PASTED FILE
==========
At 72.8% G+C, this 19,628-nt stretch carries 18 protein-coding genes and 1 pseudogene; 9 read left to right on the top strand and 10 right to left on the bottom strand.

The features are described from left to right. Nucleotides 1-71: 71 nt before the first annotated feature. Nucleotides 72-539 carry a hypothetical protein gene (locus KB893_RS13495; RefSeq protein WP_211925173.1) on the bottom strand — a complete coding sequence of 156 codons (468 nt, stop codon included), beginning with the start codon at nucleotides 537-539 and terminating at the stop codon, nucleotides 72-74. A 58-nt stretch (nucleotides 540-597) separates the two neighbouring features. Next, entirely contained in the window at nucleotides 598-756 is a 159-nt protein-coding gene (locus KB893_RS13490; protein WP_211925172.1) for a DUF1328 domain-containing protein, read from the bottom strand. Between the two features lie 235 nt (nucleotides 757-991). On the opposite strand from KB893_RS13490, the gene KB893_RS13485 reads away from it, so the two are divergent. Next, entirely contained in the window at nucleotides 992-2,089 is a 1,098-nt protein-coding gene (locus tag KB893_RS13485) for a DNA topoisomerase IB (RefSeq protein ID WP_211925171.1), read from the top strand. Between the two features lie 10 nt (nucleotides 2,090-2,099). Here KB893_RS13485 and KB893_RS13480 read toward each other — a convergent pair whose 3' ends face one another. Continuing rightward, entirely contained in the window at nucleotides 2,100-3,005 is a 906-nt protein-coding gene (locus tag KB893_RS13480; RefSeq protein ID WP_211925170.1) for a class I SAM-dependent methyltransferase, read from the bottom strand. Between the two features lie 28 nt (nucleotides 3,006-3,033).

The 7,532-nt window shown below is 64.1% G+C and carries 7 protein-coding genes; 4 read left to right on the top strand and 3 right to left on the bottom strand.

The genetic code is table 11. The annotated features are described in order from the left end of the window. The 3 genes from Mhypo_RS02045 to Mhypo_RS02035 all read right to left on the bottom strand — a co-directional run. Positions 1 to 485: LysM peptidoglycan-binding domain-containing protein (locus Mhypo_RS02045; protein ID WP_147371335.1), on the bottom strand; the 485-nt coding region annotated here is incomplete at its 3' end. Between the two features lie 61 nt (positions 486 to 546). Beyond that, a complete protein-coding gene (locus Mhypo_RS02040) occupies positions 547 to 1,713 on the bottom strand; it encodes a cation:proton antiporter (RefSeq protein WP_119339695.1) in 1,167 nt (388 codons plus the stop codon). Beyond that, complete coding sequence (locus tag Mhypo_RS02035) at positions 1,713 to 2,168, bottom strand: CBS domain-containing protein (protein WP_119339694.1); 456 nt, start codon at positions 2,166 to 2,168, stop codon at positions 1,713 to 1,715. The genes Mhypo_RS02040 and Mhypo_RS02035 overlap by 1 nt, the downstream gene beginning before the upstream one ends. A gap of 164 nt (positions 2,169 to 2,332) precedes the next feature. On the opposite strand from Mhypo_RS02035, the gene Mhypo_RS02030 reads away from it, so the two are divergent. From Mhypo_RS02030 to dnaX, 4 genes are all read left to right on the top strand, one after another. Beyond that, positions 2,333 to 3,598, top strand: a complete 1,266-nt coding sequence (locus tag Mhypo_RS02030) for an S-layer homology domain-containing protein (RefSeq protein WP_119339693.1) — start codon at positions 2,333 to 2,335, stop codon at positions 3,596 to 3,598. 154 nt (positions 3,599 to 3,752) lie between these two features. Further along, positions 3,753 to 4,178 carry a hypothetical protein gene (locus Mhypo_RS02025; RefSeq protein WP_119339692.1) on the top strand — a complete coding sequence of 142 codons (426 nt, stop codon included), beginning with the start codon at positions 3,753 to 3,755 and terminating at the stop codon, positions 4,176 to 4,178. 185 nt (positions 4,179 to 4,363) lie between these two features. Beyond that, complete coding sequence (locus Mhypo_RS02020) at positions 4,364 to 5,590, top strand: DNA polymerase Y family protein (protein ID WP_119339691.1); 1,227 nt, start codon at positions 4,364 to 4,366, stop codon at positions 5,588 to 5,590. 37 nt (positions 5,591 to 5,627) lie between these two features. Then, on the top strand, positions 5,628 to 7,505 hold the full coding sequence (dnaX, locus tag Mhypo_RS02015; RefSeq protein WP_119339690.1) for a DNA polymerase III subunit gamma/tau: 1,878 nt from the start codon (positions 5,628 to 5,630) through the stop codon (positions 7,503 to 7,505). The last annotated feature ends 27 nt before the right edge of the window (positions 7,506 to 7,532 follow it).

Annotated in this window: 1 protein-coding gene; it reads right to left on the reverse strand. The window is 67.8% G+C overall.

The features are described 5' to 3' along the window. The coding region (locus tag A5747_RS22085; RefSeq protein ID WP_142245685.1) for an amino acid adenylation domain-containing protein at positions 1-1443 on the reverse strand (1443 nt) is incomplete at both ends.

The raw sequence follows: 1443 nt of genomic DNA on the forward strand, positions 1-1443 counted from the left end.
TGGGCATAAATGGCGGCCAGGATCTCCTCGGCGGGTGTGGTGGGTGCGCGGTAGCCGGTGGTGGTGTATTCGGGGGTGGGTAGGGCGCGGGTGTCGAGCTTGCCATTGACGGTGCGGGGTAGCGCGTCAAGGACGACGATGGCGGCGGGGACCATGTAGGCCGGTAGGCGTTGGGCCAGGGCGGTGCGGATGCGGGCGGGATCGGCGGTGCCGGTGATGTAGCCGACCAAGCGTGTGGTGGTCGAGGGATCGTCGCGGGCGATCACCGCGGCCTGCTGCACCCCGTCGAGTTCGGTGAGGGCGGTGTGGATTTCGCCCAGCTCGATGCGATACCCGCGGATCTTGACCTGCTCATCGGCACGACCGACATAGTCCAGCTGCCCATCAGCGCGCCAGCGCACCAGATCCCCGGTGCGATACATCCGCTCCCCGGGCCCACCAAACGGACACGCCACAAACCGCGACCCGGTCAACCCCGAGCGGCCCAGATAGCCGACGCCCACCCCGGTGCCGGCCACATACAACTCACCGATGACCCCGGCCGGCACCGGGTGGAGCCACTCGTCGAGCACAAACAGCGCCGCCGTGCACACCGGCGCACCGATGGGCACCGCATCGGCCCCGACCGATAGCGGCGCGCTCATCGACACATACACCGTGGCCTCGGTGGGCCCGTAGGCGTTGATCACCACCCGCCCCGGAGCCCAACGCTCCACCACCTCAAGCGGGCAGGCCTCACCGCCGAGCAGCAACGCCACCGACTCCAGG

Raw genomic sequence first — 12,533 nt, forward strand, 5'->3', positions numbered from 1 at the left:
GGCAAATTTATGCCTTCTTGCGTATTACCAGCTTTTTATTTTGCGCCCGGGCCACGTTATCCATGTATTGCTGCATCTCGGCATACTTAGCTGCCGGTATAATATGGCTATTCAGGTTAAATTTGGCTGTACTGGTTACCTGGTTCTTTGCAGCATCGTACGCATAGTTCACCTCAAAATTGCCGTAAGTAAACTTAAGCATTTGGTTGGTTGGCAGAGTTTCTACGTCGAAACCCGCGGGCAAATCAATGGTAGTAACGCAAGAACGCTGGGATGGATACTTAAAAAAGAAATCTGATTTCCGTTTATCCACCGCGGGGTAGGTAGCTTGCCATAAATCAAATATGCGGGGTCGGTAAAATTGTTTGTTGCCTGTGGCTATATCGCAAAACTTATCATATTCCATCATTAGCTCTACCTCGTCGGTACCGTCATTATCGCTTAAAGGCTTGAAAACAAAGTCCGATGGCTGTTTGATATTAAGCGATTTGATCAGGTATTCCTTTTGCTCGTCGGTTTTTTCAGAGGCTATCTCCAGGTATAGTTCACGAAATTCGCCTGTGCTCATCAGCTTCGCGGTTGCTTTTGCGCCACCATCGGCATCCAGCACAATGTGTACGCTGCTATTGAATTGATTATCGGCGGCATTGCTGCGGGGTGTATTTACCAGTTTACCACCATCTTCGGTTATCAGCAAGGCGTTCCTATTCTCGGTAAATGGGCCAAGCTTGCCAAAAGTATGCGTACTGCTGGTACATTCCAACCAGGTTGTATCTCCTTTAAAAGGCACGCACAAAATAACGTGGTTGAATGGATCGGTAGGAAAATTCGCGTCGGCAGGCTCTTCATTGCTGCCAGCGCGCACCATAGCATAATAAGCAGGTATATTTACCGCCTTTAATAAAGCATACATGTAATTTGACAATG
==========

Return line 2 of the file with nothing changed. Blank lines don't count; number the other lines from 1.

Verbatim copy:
The features are described from left to right. Nucleotides 1-71: 71 nt before the first annotated feature. Nucleotides 72-539 carry a hypothetical protein gene (locus KB893_RS13495; RefSeq protein WP_211925173.1) on the bottom strand — a complete coding sequence of 156 codons (468 nt, stop codon included), beginning with the start codon at nucleotides 537-539 and terminating at the stop codon, nucleotides 72-74. A 58-nt stretch (nucleotides 540-597) separates the two neighbouring features. Next, entirely contained in the window at nucleotides 598-756 is a 159-nt protein-coding gene (locus KB893_RS13490; protein WP_211925172.1) for a DUF1328 domain-containing protein, read from the bottom strand. Between the two features lie 235 nt (nucleotides 757-991). On the opposite strand from KB893_RS13490, the gene KB893_RS13485 reads away from it, so the two are divergent. Next, entirely contained in the window at nucleotides 992-2,089 is a 1,098-nt protein-coding gene (locus tag KB893_RS13485) for a DNA topoisomerase IB (RefSeq protein ID WP_211925171.1), read from the top strand. Between the two features lie 10 nt (nucleotides 2,090-2,099). Here KB893_RS13485 and KB893_RS13480 read toward each other — a convergent pair whose 3' ends face one another. Continuing rightward, entirely contained in the window at nucleotides 2,100-3,005 is a 906-nt protein-coding gene (locus tag KB893_RS13480; RefSeq protein ID WP_211925170.1) for a class I SAM-dependent methyltransferase, read from the bottom strand. Between the two features lie 28 nt (nucleotides 3,006-3,033).